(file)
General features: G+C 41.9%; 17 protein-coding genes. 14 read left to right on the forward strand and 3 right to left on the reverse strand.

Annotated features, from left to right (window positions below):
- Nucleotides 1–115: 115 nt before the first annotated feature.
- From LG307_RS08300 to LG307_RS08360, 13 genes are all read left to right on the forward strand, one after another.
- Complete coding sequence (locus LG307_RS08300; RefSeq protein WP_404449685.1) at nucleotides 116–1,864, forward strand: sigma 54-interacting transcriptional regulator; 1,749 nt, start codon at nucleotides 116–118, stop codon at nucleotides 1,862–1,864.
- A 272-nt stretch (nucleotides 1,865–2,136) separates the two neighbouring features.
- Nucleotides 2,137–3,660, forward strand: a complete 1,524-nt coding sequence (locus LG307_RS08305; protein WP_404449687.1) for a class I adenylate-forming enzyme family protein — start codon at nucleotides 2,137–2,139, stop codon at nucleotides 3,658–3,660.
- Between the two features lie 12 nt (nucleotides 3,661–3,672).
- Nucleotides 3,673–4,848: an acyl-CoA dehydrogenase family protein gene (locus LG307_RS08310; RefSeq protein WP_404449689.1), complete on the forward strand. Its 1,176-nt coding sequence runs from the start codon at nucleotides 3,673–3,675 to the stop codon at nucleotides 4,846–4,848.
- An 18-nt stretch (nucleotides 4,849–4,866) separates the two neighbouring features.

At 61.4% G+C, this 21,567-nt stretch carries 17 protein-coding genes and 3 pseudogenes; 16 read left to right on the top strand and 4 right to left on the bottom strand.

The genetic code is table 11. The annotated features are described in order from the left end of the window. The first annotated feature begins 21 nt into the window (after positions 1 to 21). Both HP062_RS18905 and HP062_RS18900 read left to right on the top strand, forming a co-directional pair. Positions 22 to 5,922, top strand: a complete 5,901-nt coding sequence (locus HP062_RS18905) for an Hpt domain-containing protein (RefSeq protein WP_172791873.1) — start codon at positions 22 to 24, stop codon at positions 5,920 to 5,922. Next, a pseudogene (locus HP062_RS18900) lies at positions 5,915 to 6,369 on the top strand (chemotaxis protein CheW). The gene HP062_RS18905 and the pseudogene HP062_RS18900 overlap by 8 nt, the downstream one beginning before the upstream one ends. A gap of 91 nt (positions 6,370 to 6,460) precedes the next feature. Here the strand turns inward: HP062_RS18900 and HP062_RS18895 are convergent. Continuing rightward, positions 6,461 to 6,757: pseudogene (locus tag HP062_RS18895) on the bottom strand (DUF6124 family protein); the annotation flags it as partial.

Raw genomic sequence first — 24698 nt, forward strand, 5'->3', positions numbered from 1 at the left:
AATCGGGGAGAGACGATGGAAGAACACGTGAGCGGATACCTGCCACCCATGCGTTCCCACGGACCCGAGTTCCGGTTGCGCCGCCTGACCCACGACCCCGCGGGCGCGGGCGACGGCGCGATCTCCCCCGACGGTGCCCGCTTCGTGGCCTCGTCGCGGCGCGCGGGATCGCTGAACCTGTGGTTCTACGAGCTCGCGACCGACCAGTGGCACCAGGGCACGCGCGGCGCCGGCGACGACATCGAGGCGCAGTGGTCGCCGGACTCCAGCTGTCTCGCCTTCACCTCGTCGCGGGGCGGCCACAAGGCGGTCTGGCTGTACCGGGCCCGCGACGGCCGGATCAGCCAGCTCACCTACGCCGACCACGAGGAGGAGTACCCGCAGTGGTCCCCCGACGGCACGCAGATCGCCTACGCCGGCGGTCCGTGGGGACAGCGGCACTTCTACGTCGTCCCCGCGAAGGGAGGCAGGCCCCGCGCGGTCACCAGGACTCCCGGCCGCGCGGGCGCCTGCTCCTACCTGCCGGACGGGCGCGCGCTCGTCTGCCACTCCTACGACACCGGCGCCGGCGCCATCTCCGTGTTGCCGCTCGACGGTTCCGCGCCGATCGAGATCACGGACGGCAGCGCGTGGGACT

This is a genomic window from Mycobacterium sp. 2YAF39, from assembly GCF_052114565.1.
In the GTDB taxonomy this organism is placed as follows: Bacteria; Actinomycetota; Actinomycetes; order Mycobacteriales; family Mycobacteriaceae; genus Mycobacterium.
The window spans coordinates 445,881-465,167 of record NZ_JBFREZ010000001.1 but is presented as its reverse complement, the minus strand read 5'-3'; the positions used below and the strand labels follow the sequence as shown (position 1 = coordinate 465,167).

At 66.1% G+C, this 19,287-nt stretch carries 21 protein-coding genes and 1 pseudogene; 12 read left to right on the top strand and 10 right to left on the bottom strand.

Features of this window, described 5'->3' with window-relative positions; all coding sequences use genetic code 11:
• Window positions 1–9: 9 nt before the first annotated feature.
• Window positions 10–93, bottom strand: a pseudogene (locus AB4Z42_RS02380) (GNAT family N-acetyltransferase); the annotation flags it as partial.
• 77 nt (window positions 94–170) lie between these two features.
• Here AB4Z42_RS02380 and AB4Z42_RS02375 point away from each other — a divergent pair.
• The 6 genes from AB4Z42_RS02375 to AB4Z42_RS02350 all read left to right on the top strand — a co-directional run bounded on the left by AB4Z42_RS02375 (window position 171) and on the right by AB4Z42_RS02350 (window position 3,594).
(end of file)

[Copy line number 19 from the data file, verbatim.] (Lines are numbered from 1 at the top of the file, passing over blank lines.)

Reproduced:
Features of this window, described 5'->3' with window-relative positions; all coding sequences use genetic code 11: